It’s not a bad list. Limiting immigration by people likely to be terrorists, or cutting funds to organizations likely to support terrorists at home, seems like a good idea – as long as we’re all on the same page with regard to what the word “terrorist” means, anyway. But what on Earth is an “Extremism Disruption Order“? The Guardian offers a description:
The orders, the product of an extremism task force set up by the prime minister, were proposed during the last parliament in March, but were largely vetoed by the Liberal Democrats [the Tories’ former coalition partners] on the grounds of free speech. They were subsequently revived in the Conservative manifesto.
The measures would give the police powers to apply to the high court for an order to limit the “harmful activities” of an extremist individual. The definition of harmful is to include a risk of public disorder, a risk of harassment, alarm or distress or creating a “threat to the functioning of democracy”.
The aim is to catch not just those who spread or incite hatred on the grounds of gender, race or religion but also those who undertake harmful activities for the “purpose of overthrowing democracy”.
They would include a ban on broadcasting and a requirement to submit to the police in advance any proposed publication on the web and social media or in print [emphasis added]. The bill will also contain plans for banning orders for extremist organisations which seek to undermine democracy or use hate speech in public places, but it will fall short of banning on the grounds of provoking hatred….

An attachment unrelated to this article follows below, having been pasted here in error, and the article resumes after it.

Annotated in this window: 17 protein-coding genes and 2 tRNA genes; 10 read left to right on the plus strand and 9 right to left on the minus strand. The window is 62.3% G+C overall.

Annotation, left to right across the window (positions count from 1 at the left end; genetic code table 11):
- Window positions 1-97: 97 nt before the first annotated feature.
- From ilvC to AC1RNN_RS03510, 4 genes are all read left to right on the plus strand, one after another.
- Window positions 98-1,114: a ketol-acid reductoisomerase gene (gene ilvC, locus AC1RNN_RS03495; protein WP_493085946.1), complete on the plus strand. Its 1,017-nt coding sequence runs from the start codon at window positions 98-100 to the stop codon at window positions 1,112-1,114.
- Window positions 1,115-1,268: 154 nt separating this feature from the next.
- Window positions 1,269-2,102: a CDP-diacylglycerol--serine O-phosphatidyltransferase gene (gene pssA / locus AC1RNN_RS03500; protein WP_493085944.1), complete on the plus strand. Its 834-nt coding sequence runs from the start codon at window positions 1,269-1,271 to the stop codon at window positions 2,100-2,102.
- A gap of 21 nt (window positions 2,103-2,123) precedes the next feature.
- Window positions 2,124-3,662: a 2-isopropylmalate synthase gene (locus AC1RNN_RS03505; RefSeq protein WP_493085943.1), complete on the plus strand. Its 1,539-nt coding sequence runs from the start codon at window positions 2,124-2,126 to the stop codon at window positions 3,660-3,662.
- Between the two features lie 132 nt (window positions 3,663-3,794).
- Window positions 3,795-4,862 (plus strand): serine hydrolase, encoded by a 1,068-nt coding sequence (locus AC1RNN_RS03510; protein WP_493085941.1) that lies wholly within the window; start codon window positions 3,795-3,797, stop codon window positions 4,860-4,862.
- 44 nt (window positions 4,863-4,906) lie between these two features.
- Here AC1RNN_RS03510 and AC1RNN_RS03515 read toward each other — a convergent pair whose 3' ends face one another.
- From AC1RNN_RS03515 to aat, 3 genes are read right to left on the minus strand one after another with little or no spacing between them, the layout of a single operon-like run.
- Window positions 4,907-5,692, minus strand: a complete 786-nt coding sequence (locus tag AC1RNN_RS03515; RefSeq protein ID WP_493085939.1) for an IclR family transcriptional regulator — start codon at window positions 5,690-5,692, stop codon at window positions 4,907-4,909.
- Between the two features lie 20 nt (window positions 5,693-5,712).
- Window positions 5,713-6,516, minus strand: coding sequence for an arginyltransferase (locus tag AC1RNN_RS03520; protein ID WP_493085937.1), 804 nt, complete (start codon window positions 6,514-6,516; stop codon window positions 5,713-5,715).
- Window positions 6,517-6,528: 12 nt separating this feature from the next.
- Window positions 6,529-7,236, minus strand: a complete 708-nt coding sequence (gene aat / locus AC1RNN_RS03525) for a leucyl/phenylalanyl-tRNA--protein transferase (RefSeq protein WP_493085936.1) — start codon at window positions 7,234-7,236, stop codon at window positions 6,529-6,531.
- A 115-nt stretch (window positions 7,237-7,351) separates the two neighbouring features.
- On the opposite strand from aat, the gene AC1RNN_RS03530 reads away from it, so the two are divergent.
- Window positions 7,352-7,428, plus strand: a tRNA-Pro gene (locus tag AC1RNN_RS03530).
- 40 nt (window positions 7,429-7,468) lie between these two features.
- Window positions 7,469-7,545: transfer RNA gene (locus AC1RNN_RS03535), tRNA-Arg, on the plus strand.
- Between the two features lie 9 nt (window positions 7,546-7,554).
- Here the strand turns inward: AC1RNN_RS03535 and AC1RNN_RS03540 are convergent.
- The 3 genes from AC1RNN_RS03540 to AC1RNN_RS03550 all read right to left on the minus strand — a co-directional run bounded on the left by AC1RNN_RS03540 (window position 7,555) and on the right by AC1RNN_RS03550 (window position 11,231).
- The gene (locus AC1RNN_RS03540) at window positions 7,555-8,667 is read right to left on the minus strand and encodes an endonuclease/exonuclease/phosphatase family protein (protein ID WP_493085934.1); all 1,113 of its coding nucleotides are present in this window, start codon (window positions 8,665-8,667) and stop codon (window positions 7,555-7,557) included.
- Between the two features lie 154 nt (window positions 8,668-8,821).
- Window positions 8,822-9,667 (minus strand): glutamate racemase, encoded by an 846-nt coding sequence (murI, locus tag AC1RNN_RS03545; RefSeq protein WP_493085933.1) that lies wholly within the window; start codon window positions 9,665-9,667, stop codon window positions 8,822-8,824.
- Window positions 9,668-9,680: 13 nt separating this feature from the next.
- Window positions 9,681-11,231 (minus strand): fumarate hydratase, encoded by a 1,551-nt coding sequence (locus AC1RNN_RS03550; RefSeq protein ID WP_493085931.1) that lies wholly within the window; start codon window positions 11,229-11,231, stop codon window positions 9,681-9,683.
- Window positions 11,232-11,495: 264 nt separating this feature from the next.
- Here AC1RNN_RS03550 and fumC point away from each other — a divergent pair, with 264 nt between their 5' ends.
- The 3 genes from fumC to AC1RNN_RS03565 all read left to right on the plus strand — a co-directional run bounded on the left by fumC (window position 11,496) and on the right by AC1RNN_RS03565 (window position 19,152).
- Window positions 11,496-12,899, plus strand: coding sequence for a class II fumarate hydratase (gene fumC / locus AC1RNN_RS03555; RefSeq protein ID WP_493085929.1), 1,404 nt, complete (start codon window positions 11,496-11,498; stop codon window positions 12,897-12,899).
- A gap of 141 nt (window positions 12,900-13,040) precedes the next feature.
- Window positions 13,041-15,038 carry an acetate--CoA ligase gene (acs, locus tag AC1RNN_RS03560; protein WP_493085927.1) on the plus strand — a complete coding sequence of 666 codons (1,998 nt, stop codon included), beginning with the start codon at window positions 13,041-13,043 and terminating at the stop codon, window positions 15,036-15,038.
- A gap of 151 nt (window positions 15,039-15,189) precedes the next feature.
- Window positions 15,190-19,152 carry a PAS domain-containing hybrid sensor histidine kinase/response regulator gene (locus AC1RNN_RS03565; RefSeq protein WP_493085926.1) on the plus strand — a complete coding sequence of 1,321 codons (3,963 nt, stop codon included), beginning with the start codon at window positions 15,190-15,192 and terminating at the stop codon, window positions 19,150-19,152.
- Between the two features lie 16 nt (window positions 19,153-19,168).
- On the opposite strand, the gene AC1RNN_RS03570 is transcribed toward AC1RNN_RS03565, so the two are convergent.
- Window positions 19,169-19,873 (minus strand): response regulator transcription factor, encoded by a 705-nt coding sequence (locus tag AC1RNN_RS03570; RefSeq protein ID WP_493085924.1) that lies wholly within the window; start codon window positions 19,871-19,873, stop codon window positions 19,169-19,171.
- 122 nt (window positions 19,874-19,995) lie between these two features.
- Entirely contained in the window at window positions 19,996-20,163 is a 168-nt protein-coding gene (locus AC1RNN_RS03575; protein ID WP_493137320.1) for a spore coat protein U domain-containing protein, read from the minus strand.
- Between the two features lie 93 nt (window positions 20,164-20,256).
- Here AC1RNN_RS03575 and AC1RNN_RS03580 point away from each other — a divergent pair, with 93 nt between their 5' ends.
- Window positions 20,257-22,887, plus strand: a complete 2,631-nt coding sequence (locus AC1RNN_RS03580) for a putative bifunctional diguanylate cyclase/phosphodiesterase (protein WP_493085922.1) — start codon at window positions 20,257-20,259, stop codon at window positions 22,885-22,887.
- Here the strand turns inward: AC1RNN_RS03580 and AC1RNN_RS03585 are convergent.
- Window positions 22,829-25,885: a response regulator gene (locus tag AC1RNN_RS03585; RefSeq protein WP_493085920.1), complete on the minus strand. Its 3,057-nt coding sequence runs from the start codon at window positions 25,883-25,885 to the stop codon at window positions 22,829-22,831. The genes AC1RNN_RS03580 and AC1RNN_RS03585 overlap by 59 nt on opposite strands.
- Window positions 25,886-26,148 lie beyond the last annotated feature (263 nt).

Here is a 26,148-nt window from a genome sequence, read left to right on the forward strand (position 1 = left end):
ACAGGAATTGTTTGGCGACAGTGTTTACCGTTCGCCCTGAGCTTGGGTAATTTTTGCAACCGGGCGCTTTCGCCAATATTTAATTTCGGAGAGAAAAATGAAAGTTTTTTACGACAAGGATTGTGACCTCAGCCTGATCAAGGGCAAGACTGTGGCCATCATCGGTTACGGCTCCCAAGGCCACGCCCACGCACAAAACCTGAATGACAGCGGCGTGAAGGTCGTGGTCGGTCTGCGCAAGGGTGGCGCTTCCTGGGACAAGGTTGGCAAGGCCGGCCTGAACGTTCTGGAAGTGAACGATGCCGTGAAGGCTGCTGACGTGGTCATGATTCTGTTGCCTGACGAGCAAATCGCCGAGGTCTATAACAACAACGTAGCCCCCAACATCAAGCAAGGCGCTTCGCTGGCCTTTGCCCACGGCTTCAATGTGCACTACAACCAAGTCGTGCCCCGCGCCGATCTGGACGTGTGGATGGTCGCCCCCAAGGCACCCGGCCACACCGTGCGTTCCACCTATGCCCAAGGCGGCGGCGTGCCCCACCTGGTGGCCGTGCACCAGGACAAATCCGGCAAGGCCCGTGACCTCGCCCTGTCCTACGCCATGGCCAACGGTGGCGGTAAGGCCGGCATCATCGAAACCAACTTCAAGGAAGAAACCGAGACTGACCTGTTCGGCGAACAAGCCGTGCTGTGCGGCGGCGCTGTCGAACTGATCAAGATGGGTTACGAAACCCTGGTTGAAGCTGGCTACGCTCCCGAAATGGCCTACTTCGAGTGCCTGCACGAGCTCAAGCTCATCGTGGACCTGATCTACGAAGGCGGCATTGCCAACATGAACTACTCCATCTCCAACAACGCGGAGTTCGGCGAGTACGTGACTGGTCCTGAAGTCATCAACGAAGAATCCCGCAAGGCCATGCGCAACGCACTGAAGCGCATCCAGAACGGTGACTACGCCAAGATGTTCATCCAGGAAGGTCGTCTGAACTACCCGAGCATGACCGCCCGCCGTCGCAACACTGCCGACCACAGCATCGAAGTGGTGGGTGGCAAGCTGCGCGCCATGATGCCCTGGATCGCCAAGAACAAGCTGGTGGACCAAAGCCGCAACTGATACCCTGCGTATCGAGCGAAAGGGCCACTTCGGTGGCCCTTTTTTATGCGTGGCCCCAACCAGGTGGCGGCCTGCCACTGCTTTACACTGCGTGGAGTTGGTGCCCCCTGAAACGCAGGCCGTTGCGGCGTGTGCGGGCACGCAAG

This is far from the first time that H.M. Government has tried to restrict the speech of its citizens. And I’d like to think that this is the sort of law that would get laughed out of Congress – recent wrangling over the renewal of the USA PATRIOT Act notwithstanding, It would certainly be a tough sell to the U.S. Supreme Court. More importantly, a lot of people would be making a lot of noise about it.
That can’t just because we have a Constitution and a Bill of Rights, with hundreds of years of jurisprudence behind us. The British have those, too. Perhaps it’s the monarchy? Countries with a better track record on civil liberties — such as the Netherlands — also have a Royal Family.
I suspect that the British peoples’ willingness to trade a little liberty for (theoretical) security has led them to devalue their other rights as well. No, I haven’t done a research paper on the subject (though if anyone’s willing to fund that, call me). But the fact that two countries with a shared culture could come to increasingly diverge on civil liberties is strange, no?
Americans who seek civilian disarmament often tout Britain’s gun control laws as an aspirational ideal. But Britain is a cautionary tale for civil liberties. America would do well to steer clear of its example, in many ways. The protections afforded by the Second Amendment may not be the key difference between the two countries in this regard, but they might.
DISCLAIMER: The above is an opinion piece; it is not legal advice, nor does it create an attorney-client relationship in any sense. If you need legal advice in any matter, you are strongly urged to hire and consult your own counsel. This post is entirely my own, and does not represent the positions, opinions, or strategies of my firm or clients.